Music Code Here
A blog to get the artist and writer inspired and fresh ideas going. A majority of what's posted will be pictures for prompts with occasional written texts. ----------------------------- "Creativity takes courage."
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7743:

配線。

REBLOG 8:01am 4869
tags: #prompt #setting

a-p-h-belarus:

phrux:

adamsforthought:

dungeonsandpendragons:

Commonly confused medieval weapons, a powerpoint by me.

Now stop screwing them up, seriously, or I will put a medieval weapon in your head.

Tumblr is endearing me to being lectured at in Comic Sans

THIS is a WAR SCYTHE, a scythe actually used in combat. Notice it is not a useless piece of shit and is an actual functional weapon.

The only reason why death is pictured with a FARMING scythe is because he harvests souls.

now i can kill ppl and know what im killing them with thank you

andreashettle:

bana05:

I wanted my first-year film students to understand what happens to a story when actual human beings inhabit your characters, and the way they can inspire storytelling. And I wanted to teach them how to look at headshots and what you might be able to tell from a headshot. So for the past few years I’ve done a small experiment with them.

It works like this: I bring in my giant file of head shots, which include actors of all races, sizes, shapes, ages, and experience levels. Each student picks a head shot from the stack and gets a few minutes to sit with the person’s face and then make up a little story about them. 

Namely, for white men, they have no trouble coming up with an entire history, job, role, genre, time, place, and costume. They will often identify him without prompting as “the main character.” The only exception? “He would play the gay guy.” For white women, they mostly do not come up with a job (even though it was specifically asked for), and they will identify her by her relationships. “She would play the mom/wife/love interest/best friend.” I’ve heard “She would play the slut” or “She would play the hot girl.” A lot more than once.

For nonwhite men, it can be equally depressing. “He’s in a buddy cop movie, but he’s not the main guy, he’s the partner.” “He’d play a terrorist.” “He’d play a drug dealer.” “A thug.” “A hustler.” “Homeless guy.” One Asian actor was promoted to “villain.”

For nonwhite women (grab onto something sturdy, like a big glass of strong liquor), sometimes they are “lucky” enough to be classified as the girlfriend/love interest/mom, but I have also heard things like “Well, she’d be in a romantic comedy, but as the friend, you know?” “Maid.” “Prostitute.” “Drug addict.”

I should point out that the responses are similar whether the group is all or mostly-white or extremely racially mixed, and all the groups I’ve tried this with have been about equally balanced between men and women, though individual responses vary. Women do a little better with women, and people of color do a little better with people of color, but female students sometimes forget to come up with a job for female actors and black male students sometimes tell the class that their black male actor wouldn’t be the main guy.

Once the students have made their pitches, we interrogate their opinions. “You seem really sure that he’s not the main character – why? What made you automatically say that?” “You said she was a mom. Was she born a mom, or did she maybe do something else with her life before her magic womb opened up and gave her an identity? Who is she as a person?” In the case of the “thug“, it turns out that the student was just reading off his film resume. This brilliant African American actor who regularly brings houses down doing Shakespeare on the stage and more than once made me weep at the beauty and subtlety of his performances, had a list of film credits that just said “Thug #4.” “Gang member.” “Muscle.” Because that’s the film work he can get. Because it puts food on his table.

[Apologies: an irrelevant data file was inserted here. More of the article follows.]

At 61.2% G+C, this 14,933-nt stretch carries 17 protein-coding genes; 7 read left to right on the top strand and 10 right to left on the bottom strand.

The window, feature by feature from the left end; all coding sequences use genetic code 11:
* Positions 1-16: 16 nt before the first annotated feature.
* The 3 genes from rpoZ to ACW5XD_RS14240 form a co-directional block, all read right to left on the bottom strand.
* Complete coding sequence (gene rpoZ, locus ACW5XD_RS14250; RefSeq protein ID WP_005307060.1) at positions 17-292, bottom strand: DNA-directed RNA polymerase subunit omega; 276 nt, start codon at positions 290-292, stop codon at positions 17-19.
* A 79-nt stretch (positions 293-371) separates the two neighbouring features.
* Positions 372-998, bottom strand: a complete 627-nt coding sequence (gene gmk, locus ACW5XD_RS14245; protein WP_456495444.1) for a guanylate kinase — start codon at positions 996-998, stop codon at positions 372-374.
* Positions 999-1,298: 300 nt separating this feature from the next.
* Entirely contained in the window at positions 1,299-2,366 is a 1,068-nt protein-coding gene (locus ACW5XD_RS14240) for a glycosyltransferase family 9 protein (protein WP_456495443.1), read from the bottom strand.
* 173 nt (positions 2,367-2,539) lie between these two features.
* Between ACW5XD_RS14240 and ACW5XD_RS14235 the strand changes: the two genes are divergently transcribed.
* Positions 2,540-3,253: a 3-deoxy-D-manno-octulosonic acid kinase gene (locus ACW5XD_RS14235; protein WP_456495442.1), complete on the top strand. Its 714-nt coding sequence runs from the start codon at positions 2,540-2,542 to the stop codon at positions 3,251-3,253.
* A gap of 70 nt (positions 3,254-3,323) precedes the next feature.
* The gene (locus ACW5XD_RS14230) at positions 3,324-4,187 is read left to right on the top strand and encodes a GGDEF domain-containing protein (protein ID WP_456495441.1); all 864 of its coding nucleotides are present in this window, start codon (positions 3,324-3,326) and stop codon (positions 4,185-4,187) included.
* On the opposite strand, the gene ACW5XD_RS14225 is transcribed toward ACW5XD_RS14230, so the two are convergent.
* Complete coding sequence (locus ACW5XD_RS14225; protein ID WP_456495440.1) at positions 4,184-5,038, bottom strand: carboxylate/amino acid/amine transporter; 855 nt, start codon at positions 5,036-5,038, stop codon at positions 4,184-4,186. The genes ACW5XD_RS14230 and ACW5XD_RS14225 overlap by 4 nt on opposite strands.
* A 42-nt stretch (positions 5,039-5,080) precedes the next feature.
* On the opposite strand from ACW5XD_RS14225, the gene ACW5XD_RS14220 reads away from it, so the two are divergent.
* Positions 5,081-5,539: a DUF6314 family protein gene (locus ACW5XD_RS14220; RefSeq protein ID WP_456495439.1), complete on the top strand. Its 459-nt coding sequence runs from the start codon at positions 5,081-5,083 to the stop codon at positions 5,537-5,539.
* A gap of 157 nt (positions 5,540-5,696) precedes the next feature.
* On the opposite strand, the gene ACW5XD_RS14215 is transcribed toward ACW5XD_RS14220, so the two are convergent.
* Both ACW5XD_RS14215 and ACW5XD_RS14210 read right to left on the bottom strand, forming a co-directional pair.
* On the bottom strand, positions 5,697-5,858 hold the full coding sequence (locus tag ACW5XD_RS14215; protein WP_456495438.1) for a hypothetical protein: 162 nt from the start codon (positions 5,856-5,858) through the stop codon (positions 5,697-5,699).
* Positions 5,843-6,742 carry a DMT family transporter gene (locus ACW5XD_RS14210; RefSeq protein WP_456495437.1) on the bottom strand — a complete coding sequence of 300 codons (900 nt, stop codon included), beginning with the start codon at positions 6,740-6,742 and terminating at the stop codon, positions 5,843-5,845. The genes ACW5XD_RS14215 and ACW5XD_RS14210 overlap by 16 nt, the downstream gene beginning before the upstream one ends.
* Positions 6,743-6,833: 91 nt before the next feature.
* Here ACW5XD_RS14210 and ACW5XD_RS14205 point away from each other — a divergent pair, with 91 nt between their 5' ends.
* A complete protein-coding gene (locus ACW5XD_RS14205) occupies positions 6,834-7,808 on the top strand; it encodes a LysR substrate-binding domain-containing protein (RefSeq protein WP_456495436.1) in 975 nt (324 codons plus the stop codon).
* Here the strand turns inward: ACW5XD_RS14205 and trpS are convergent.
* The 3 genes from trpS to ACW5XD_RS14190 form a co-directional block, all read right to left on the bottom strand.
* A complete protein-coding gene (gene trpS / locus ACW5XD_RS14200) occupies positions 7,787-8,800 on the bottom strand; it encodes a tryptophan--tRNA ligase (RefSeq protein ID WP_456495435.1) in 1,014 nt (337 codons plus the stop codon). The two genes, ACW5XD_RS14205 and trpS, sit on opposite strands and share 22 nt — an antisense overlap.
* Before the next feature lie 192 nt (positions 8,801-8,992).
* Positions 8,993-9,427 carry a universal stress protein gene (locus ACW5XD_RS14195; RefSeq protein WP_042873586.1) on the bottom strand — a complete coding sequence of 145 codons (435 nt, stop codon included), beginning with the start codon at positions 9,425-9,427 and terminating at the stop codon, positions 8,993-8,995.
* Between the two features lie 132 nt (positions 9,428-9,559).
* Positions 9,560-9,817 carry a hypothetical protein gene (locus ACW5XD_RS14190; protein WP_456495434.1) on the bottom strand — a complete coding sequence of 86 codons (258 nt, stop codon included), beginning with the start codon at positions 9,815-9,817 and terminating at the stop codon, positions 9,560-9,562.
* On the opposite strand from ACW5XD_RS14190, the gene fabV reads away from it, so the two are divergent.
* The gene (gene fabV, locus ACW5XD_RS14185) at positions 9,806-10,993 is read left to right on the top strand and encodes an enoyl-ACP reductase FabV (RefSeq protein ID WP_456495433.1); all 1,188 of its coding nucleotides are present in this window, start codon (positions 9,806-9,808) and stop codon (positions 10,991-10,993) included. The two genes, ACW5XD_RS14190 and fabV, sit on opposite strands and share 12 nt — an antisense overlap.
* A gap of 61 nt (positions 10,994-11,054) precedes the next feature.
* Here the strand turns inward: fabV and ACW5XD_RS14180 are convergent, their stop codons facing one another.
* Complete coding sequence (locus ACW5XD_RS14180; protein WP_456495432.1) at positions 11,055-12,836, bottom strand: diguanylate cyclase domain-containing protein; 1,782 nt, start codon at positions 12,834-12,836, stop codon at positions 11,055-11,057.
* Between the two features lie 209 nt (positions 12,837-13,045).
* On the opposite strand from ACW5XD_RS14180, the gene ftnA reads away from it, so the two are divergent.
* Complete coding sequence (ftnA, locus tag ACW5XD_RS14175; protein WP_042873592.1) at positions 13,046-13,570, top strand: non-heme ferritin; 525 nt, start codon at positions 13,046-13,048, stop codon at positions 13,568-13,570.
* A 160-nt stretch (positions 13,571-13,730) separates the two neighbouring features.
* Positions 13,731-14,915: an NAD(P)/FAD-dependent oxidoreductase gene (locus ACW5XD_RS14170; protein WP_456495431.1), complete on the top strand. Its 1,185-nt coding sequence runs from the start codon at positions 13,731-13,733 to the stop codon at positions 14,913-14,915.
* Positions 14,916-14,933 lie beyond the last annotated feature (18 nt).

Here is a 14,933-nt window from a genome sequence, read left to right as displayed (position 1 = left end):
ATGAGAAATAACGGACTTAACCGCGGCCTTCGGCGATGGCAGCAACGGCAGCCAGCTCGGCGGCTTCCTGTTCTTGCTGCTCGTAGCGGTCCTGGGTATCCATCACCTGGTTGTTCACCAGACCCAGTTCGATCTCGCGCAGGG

So, the first time I did this exercise, I didn’t know that it would turn into a lesson on racism, sexism, and every other kind of -ism. I thought it was just about casting. But now I know that casting is never just about casting, and this day is a real teachable opportunity. Because if we do this right, we get to the really awkward silence, where the (now mortified) students try to sink into their chairs. Because, hey, most of them are proud Obama voters! They have been raised by feminist moms! They don’t want to be or see themselves as being racist or sexist. But their own racism and sexism is running amok in the room, and it’s awkward.

This for every time someone criticizes how characters of color and female characters of color especially are treated in text and by subsequent fandoms.  It’s never “just a television/movie/book”. It’s never been ”just”.

It’s bad enough how they’re stereotyping the women and the men of color and the women of color.  But notice that, if there were any people with disabilities in the collection of actors, it’s not mentioned here.  They’re not even looking at how people with disabilities are being cast because for the most part they aren’t at all because we’re too often invisible.  And that’s even for white cishet middle class well educated men with disabilities.  People of color with disabilities are even more invisibilized.

(Source: letthetruthlaugh)

georgedike:

Tacoma, Washington

REBLOG 16:02pm 95
tags: #prompt #setting

grizandnorm:

Tuesday Tips SUPER WEEK - No Straight Lines

Curved lines > Straight lines. That’s it.

Norm

REBLOG 16:02pm 12934
tags: #reference #art

I would sooner be f l e s h and b l o o d than s i l k s and j e w e l s.

(Source: msmeminger)

trendingly:

What Cities Would Look Like Without Lights

Click Here To See More!

reishizuya:

HEY GUYS THIS IS A REALLY IMPORTANT ART REF

REBLOG 8:01am 24951
tags: #reference #art

(Source: Flickr / trm42)

mellowboom:

Shades of light Blues & Purples- beautiful & calming